Court officers have blood on their hands
I am enraged after reading your recent article regarding a man being released from jail for a stint in rehab after running over his wife. My 84-year-old mentally incapacitated aunt was a victim. He was originally charged with 39 felonies in my aunt's case. I begged the Kanawha County prosecutor and Judge Kaufman to punish him with jail time. But the charges were reduced to misdemeanors and he was put on probation because "he has no priors, is bipolar and addicted to drugs."
I find it amazing that a criminal who has a wealthy Charleston attorney for a father can commit two heinous crimes within six months and the judicial system comes to his rescue. Does this criminal have to kill someone before he is considered dangerous? If this were anyone else, would they be sitting in rehab or would they be in jail?
Shame on Judge Kaufman. He has a responsibility to protect citizens against criminals. Mr. Carrico's minimizing the crimes against my aunt speaks volumes about his character and solidifies opinions about his profession. Prosecutor Mark Plants should do his job. The blood of this victim is on all of their hands.
There is no way to make coal 'clean'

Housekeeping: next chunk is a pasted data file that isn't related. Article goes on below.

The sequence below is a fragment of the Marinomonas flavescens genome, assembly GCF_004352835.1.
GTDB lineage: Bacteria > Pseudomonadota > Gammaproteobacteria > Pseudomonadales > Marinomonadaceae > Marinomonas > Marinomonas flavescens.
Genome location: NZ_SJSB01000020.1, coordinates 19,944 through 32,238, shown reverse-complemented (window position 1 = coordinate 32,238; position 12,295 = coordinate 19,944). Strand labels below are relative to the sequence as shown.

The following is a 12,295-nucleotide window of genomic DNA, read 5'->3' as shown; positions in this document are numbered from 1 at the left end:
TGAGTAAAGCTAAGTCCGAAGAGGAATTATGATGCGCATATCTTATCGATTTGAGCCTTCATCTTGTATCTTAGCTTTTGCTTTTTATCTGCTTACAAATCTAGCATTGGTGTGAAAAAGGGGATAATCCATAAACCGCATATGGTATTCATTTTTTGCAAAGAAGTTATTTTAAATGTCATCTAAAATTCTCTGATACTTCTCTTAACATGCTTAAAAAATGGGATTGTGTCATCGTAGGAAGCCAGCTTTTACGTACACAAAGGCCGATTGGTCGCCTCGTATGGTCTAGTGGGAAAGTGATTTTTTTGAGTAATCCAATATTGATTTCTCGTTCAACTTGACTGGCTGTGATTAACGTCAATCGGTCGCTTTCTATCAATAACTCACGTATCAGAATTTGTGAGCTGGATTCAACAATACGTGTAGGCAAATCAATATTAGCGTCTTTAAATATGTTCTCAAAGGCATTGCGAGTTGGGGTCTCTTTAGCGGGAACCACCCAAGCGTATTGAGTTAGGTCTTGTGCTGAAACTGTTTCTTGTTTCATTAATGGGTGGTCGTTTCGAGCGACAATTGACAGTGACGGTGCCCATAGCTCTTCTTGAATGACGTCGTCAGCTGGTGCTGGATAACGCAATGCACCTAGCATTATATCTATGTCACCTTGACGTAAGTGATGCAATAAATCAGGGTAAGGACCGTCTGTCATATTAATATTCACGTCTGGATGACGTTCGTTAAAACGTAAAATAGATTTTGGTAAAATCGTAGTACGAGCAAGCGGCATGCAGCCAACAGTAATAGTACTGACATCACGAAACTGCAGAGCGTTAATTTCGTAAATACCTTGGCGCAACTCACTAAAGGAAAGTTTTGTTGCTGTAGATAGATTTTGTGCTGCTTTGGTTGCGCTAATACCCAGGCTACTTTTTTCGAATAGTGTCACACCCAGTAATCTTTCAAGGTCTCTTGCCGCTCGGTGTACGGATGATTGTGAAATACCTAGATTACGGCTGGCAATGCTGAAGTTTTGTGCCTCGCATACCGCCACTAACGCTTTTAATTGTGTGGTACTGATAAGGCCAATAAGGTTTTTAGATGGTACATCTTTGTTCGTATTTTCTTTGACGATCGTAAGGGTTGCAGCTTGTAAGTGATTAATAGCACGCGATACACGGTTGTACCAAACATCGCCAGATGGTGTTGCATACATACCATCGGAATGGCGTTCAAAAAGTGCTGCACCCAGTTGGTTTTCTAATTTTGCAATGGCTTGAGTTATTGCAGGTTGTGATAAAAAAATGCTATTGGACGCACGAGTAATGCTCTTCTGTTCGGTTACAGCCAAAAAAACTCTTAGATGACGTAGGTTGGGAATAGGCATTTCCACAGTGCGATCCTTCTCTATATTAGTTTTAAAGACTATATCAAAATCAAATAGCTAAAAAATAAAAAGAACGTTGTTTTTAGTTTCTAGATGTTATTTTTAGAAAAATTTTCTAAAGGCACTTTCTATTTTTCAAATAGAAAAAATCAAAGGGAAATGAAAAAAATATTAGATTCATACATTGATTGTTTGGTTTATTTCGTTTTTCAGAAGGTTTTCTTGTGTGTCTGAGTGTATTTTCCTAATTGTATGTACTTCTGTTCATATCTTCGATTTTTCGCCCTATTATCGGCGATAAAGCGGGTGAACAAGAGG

As the slow, inevitable death of the coal industry in Appalachia progresses, we often hear the term "clean coal" used. Coal industry leaders, their lobbyists and the political leaders who have been bought by the coal industry would have us all believe the lie that there is, or ever could be, such a thing as "clean coal" technology.
Typically these groups like to cite carbon sequestration or the possibility of using coal as fuel stock for "cracker" plants where it wouldn't be burned at all, as steps leading to the "clean" use of coal.
There is no clean way to extract coal from the earth. Mining coal is filthy, dangerous work that destroys the health of those who do it. Dust and gases and various carcinogens that are exhausted from the process are spread into the air and onto every surface and into every stream within miles of mining operations. All who work and live in mining communities know firsthand of the dust and noise, and the high rate of disease and death.
Big Coal and those who do their bidding also know how dirty coal is; however, they choose to ignore this fact and hope that we all will as well. They hope the generations of families who have sacrificed their health and, sadly, their lives, will also ignore the filth so long as they have a job.
Their divisive tactics of blaming the government for a fictitious "war on coal" while ignoring safety regulations and striving to block new safety measures show just how little they think of the hardworking people who make them rich. There is no "clean coal."